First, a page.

I started as a junior vfx artist (it will be a year in January) and through this, I learned Niagara and a lot of new things with VFX.
But now there is a question that I have been asked and thought about.
What can be done to optimize vfx (in niagara in particular but in general)?
I saw that Lod could be used, fixes and non-fixed bound and scalability setting.
I’m as well using material instances, unlit material in general (I’m doing stylized fx), textures of 512x512 in general, making mesh as light as possible (except necessities of course), and deform my UVs but I’m sure that there might be more and I wonder if someone in the community could help me to optimize more ^^
I mostly lurk around here so not a VFX expert, as such take these with a grain of salt:
I dabble in gamedev and from what I’ve seen the main way you’re going to be able to optimize your effects is by reducing the number of draw calls you send your GPU. Graphics cards are really good at drawing lots of instances of one thing quickly, but asking them to draw different things can be slow because the CPU needs to send them info every time that thing changes. For example, if you have 5 emitters, each with a different shader, the CPU is going to need to call the GPU 5 times. If you manage to make all those use the same shader, maybe by packing all your texture into a texture sheet, the CPU will only need to send that one draw call.
I’ll let you google / youtube around for more info on how to reduce draw calls, I’m sure there are plenty of guides around.
Beyond that, Unreal has really good performance tracking tools, so I’d suggest just trying things out. tweak some options and compare render time.
When using UE, Draw is almost never an issue (unless you do silly things). Just keep on eye on it. If it suddenly does spike, you’re probably doing a silly thing and you should figure out why, and fix it.
Here are a few things to watch out for when optimizing :
Think about overdraw : overdraw happens if multiple translucent objects need to be renderered over top of each other.
Overdraw can easily kill gpu performance even with simple shaders, so needs to be taken care off, either by reducing coverage (size) or reducing particle count.
Does this need to be translucent/additive : Additive and translucent objects do not draw into the depth buffer, and as such, do not stop fragments below them from drawing. It is therefor almost universally better to use opaque/masked elements than translucent ones where possible.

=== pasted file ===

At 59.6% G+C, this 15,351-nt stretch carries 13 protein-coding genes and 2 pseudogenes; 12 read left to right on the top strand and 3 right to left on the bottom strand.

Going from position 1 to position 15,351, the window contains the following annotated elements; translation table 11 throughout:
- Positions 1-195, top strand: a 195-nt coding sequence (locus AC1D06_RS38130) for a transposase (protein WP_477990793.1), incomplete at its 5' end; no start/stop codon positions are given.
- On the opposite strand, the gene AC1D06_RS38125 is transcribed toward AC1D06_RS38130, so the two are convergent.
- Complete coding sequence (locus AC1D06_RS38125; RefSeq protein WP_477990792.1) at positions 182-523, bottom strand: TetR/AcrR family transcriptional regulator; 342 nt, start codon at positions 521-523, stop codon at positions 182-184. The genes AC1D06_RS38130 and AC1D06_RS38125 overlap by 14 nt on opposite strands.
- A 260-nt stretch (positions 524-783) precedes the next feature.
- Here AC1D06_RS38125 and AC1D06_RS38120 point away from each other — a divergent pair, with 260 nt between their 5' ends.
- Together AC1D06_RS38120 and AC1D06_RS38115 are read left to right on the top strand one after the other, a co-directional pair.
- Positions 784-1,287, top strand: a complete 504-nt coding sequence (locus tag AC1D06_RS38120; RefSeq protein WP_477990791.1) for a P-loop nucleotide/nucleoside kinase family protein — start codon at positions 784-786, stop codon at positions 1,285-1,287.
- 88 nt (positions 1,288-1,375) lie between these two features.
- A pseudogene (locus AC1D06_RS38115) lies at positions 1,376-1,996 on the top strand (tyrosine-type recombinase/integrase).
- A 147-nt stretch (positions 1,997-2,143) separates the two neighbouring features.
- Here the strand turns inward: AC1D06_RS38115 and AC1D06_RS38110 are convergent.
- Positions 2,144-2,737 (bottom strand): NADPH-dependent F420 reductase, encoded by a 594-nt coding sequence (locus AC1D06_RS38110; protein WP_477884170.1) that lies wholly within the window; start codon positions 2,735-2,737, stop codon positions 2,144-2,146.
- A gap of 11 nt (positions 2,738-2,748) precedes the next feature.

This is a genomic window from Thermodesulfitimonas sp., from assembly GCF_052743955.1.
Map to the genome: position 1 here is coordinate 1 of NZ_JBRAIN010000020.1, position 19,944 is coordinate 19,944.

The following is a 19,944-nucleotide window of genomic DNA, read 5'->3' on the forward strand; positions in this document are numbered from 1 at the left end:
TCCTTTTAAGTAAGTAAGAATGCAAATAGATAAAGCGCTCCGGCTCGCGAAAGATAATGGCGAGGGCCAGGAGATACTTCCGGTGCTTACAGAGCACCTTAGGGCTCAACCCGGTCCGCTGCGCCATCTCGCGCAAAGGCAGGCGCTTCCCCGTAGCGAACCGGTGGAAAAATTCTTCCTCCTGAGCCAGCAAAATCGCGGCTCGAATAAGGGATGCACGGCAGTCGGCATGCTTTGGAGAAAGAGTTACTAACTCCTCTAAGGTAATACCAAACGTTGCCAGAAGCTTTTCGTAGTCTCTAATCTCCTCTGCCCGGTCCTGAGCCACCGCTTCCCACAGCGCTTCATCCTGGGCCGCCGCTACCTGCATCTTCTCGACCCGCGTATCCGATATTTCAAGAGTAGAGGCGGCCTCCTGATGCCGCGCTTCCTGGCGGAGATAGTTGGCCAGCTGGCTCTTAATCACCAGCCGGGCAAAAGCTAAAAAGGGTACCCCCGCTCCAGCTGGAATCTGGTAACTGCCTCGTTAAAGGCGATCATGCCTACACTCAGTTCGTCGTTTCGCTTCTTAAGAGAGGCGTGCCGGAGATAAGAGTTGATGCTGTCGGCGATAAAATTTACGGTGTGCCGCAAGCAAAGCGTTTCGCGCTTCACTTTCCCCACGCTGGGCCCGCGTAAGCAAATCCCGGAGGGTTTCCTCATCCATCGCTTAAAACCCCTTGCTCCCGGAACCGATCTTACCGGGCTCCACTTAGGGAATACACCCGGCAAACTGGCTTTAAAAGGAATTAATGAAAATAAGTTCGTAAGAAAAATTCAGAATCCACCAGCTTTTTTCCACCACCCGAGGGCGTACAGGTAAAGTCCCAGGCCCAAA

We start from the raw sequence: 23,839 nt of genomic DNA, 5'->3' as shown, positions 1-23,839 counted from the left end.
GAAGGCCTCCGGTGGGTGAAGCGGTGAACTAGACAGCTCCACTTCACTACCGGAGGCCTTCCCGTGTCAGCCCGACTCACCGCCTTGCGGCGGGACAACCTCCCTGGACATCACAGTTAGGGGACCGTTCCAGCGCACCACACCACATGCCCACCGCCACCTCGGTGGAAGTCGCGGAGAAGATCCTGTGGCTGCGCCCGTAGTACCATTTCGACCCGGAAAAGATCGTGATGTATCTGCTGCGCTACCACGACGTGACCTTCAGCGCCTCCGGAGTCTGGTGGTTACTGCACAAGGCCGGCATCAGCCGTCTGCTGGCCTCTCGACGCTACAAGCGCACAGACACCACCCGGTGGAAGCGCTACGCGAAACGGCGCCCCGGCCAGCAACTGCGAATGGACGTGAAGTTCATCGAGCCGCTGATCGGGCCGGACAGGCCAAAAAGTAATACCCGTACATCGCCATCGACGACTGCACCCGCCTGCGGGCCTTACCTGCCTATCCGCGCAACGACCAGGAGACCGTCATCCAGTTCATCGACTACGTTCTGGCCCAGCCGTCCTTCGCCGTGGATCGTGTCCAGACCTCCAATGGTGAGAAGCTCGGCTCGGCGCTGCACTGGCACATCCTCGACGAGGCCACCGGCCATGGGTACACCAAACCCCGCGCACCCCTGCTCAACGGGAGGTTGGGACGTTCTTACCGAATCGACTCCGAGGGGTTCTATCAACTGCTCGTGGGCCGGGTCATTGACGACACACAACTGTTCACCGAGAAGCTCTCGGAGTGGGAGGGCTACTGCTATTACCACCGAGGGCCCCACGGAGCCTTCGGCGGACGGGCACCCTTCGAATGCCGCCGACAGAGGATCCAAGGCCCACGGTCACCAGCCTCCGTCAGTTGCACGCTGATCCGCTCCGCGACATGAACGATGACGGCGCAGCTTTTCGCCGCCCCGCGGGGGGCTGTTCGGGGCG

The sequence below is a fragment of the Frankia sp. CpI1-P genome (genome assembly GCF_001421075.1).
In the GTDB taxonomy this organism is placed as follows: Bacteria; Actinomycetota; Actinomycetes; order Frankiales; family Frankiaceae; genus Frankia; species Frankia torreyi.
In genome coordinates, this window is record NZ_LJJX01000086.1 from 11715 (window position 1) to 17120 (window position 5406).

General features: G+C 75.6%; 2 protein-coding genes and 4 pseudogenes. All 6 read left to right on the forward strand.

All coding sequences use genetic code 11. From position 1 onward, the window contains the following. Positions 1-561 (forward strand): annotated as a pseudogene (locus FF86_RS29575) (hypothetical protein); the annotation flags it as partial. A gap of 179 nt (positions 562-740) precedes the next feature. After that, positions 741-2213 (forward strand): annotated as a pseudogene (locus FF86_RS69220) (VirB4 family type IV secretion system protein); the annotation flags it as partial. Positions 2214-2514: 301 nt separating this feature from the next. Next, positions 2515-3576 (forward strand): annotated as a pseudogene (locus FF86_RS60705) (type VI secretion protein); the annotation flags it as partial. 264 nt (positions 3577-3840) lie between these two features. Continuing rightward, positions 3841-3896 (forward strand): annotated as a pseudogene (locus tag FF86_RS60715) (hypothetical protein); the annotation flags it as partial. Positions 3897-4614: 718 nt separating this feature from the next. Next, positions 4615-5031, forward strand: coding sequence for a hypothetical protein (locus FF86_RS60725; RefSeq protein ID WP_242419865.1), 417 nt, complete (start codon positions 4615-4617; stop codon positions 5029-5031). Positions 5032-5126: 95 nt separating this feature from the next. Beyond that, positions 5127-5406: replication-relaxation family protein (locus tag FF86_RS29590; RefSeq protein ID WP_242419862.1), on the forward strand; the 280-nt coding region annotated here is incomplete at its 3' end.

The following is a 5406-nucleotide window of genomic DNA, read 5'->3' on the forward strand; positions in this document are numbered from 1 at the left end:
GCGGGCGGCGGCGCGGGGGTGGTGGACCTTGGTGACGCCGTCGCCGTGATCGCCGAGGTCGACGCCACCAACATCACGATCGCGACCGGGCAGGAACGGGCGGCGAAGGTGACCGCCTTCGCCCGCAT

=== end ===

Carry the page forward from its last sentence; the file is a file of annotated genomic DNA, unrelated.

CPU particles => GPU particles : CPU particles need to simulate on the game thread. Since game logic like AI is already running there, this often becomes a point of strain. The CPU is also a lot worse at processing larger numbers of particles, look for places where you can switch emitters to simulate on gpu.
Per particle => One time : It’s often possible to find calculations that can be done once and than applied to every particle, in that case of Niagara this can be done by doing the calculation on the emitter or system level and storing the result in a system or emitter scoped parameter.
Reduce Emitter/System/Component count : Each of these come with their own pool/batch and other management level logic that creates overhead. Reducing these in numbers by combining them can improve performance and reduce bulking.
Use pooling : Pooling reserves existing items for later use. This is usually in the form of initializing ones on the first use, then waiting for a timeout until release. When a new item is requested use the pooled item instead. (you don’t need to implement this yourself, UE has solutions for component and particle pooling etc)
This can reduce spiking when frequently spawning large numbers of components or particles.
Check for simulation on unnecessary elements : Using Stats Niagara Systems for example you can see which systems are simulating and where. Check if at a certain point in the level there are unexpected effects simulating, and try to figure out why and fix it. Scalability can help turn off particle simulation at distance/when not in view.
There’s more, but these are the ones I could think of that you haven’t mention yourself yet.
Oh wow this is a comprehensive answer!
Interesting about draw calls in UE, is this because the engine takes care of batching stuff by itself when compiling a build ? Or simply because modern desktop hardware is good enough to not worry about it ?
Thank you both of you ^^.
When you say “storing the result in a system” how do you do that @Niels? Thank you so much for your help again it helps a lot
For Niagara :
In SystemSpawn or SystemUpdate you can write to a parameter in the System namespace.
If you look at your parameter window you’ll see there’s a bunch there already System.Age, System.bCompleteOnInactive etc…
You can make custom ones by using a setter module or by writing your own modules
OOOOH I see, this is so smart xD and I’m using the user part but never put anything in System attributes, I’ll try that thank you again, Niels.
I may bother you again in the future tho sorry in advance
Mainly that you will have other performance problems before drawcalls from effects starts showing up on todays hardware. Niagara instances and emitters are expensive as hell in their own right. 1000 drawcalls is very cheap. 1000 Niagara systems is death.
Also, atlasing your textures won’t really help you with draw calls as you’d apply the materials to different renderers anyway. It would only help in specific cases where the same material would be used for multiple purposes on the same renderer and I can’t think of an example for it. Maybe some kind of lensflare setup?